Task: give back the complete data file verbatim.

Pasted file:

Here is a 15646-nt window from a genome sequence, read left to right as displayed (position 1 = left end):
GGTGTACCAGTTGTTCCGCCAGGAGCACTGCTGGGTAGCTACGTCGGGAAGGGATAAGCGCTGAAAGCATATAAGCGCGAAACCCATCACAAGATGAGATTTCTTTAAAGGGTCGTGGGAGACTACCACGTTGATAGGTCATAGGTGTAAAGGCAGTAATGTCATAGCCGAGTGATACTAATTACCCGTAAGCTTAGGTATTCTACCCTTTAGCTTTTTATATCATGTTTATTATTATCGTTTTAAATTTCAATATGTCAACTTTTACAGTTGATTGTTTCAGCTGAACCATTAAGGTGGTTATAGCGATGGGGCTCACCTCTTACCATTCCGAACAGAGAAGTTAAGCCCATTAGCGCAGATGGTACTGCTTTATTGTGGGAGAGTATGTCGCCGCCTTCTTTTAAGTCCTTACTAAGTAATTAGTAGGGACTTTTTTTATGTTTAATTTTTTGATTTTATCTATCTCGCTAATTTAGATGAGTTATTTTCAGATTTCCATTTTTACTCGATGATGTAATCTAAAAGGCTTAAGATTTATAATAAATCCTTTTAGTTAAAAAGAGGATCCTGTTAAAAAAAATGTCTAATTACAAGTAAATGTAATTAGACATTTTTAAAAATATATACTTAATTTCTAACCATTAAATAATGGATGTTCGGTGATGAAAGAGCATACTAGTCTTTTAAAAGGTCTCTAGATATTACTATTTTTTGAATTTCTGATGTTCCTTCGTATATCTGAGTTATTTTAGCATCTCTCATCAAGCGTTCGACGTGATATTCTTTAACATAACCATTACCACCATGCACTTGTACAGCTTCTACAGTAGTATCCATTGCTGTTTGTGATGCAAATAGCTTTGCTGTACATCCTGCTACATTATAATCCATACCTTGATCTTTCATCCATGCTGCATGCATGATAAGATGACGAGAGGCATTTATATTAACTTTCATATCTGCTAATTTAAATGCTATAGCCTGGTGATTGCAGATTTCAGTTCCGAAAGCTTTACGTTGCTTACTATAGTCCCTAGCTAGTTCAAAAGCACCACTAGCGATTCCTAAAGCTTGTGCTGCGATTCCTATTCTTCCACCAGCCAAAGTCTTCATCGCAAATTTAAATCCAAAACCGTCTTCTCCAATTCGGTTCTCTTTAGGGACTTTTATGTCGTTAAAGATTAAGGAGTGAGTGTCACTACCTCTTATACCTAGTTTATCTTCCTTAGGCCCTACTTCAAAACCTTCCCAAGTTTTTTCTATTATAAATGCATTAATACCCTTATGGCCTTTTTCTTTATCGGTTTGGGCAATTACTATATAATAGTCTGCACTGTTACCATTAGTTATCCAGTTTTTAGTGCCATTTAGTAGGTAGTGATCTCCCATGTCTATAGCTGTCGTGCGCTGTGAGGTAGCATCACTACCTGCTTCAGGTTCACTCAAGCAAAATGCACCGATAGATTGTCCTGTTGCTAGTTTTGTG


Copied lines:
Here is a 15646-nt window from a genome sequence, read left to right as displayed (position 1 = left end):
GGTGTACCAGTTGTTCCGCCAGGAGCACTGCTGGGTAGCTACGTCGGGAAGGGATAAGCGCTGAAAGCATATAAGCGCGAAACCCATCACAAGATGAGATTTCTTTAAAGGGTCGTGGGAGACTACCACGTTGATAGGTCATAGGTGTAAAGGCAGTAATGTCATAGCCGAGTGATACTAATTACCCGTAAGCTTAGGTATTCTACCCTTTAGCTTTTTATATCATGTTTATTATTATCGTTTTAAATTTCAATATGTCAACTTTTACAGTTGATTGTTTCAGCTGAACCATTAAGGTGGTTATAGCGATGGGGCTCACCTCTTACCATTCCGAACAGAGAAGTTAAGCCCATTAGCGCAGATGGTACTGCTTTATTGTGGGAGAGTATGTCGCCGCCTTCTTTTAAGTCCTTACTAAGTAATTAGTAGGGACTTTTTTTATGTTTAATTTTTTGATTTTATCTATCTCGCTAATTTAGATGAGTTATTTTCAGATTTCCATTTTTACTCGATGATGTAATCTAAAAGGCTTAAGATTTATAATAAATCCTTTTAGTTAAAAAGAGGATCCTGTTAAAAAAAATGTCTAATTACAAGTAAATGTAATTAGACATTTTTAAAAATATATACTTAATTTCTAACCATTAAATAATGGATGTTCGGTGATGAAAGAGCATACTAGTCTTTTAAAAGGTCTCTAGATATTACTATTTTTTGAATTTCTGATGTTCCTTCGTATATCTGAGTTATTTTAGCATCTCTCATCAAGCGTTCGACGTGATATTCTTTAACATAACCATTACCACCATGCACTTGTACAGCTTCTACAGTAGTATCCATTGCTGTTTGTGATGCAAATAGCTTTGCTGTACATCCTGCTACATTATAATCCATACCTTGATCTTTCATCCATGCTGCATGCATGATAAGATGACGAGAGGCATTTATATTAACTTTCATATCTGCTAATTTAAATGCTATAGCCTGGTGATTGCAGATTTCAGTTCCGAAAGCTTTACGTTGCTTACTATAGTCCCTAGCTAGTTCAAAAGCACCACTAGCGATTCCTAAAGCTTGTGCTGCGATTCCTATTCTTCCACCAGCCAAAGTCTTCATCGCAAATTTAAATCCAAAACCGTCTTCTCCAATTCGGTTCTCTTTAGGGACTTTTATGTCGTTAAAGATTAAGGAGTGAGTGTCACTACCTCTTATACCTAGTTTATCTTCCTTAGGCCCTACTTCAAAACCTTCCCAAGTTTTTTCTATTATAAATGCATTAATACCCTTATGGCCTTTTTCTTTATCGGTTTGGGCAATTACTATATAATAGTCTGCACTGTTACCATTAGTTATCCAGTTTTTAGTGCCATTTAGTAGGTAGTGATCTCCCATGTCTATAGCTGTCGTGCGCTGTGAGGTAGCATCACTACCTGCTTCAGGTTCACTCAAGCAAAATGCACCGATAGATTGTCCTGTTGCTAGTTTTGTG